Sunday, April 13, 2008

Attorney for polygamist leader suggests tip may have been hoax

PHOENIX — An attorney for polygamist sect leader Warren Jeffs says Texas authorities may have been duped by a fake phone tip into raiding a West Texas ranch occupied by Jeffs followers.

"I smelled a rat from the beginning," attorney Michael Piccarreta told The Arizona Republic, referring to the call from a 16-year-old girl at the Fundamentalist Church of Jesus Christ of Latter Day Saints commune in Eldorado that prompted the raid. "I think the Texas authorities need to make a careful analysis of whether they have been part of a ruse."

A spokeswoman for Texas Child Protective Services told The Associated Press Saturday that they believe the call was genuine.

"Obviously we do," spokeswoman Marissa Gonzales said. "We don't have reason to believe that it was a prank or a ruse in any way."

Authorities have said their April 3 raid on the Eldorado ranch came after a girl's whispered telephone call for help to a family violence shelter. Texas has since taken legal custody of 416 children on suspicion that they were being sexually and physically abused.

Jeffs is president of the FLDS, a renegade offshoot of the mainstream Mormon church that practices polygamy. He is jailed in Arizona pending trial on charges stemming with marriages he allegedly arranged between underage girls and older men. He was convicted on similar charges in Utah last year and sentenced to two prison terms of five years to life.

Piccarreta on Friday questioned whether the call may have been a ploy by an FLDS enemy. He said his suspicions increased upon learning that Child Protective Services in Arizona recently got a similar report about a teenager claiming to be in Colorado City, Ariz.

Arizona investigators went to the community and conducted interviews but were unable to locate the girl or verify the account. They did not remove any children from homes.

Arizona Attorney General Terry Goddard said Friday the state's job is to pursue any child-abuse allegation.

"It would be unfortunate if somebody manufactured this story," Goddard said of the Arizona tip. "We're not going to start there and say this is another activist call. We are going to investigate, the way we did on this one."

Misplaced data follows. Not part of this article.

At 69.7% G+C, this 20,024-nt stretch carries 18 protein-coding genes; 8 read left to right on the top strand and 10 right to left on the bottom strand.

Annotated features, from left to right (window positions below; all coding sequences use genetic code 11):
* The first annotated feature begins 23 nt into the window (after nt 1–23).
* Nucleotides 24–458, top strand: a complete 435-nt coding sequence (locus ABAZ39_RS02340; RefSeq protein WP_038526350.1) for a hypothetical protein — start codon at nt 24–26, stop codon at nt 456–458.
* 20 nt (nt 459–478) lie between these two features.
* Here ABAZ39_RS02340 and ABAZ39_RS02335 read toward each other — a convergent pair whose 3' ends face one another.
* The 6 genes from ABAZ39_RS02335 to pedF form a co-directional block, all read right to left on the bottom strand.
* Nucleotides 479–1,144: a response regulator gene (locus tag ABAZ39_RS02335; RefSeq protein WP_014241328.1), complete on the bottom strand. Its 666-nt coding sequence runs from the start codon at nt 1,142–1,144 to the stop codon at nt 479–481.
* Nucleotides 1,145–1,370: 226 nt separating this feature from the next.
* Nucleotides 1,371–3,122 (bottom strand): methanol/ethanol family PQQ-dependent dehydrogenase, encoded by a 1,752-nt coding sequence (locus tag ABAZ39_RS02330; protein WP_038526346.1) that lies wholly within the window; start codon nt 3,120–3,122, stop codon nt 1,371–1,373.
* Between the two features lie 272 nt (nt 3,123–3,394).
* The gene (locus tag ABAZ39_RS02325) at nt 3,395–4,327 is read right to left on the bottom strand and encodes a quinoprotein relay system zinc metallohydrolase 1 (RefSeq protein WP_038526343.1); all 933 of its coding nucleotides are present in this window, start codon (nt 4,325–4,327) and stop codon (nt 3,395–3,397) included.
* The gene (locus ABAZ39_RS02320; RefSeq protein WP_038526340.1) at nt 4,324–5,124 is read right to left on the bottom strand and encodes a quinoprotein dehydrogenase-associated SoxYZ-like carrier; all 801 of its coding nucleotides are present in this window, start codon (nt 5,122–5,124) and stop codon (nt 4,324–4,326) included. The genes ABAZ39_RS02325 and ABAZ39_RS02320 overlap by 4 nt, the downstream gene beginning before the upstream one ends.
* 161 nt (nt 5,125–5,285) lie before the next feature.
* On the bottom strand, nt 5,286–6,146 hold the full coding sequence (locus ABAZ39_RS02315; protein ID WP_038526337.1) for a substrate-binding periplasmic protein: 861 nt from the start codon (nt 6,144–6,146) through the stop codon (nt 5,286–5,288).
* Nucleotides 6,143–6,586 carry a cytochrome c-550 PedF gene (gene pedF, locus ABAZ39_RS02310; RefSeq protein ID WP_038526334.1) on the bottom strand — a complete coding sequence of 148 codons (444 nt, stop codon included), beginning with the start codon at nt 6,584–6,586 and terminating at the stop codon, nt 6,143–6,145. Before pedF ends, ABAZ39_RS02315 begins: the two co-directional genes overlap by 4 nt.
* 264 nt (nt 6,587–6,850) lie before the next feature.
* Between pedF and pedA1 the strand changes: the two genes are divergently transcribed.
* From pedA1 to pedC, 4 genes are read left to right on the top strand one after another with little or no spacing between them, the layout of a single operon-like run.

Flora Jessop, who left the FLDS church years ago and leads the nonprofit Child Protection Project, told The Republic Friday that she submitted information to Arizona authorities after receiving calls from a pregnant teenager in Colorado City.

"I have been speaking to a little girl who has my guts in knots," Jessop said. "It is a very credible, very believable, very abused little girl."

She said she was not surprised by Piccarreta's comments. "That's what good attorneys do. They try to discredit the victim to free the predators," Jessop said.

The FLDS split from the Church of Jesus Christ of Latter-day Saints more than a century ago when the mainstream Mormon Church renounced polygamy. The Mormon Church excommunicates members found to be practicing plural marriage.

Centered in the twin border towns of Colorado City and Hildale, Utah, the sect has established outposts in several other states and Canada in recent years. One is the commune in Eldorado, about 40 miles south of San Angelo.

Utah and Arizona have targeted the FLDS church with enforcement efforts for several years, prosecuting men who marry underage girls, but there have been no large-scale raids.

Goddard and Paul Murphy, a spokesman for the Utah Attorney General's Office, said laws in both states prevent such action. They noted that polygamous families in Colorado City and Hildale live in a large community, while the Eldorado group resides in a single complex.

"It's hard for us to second-guess what's happening there because it's such a different circumstance," Murphy said.

Original Article -

Attorney for polygamist leader suggests tip may have been hoax - Houston Chronicle

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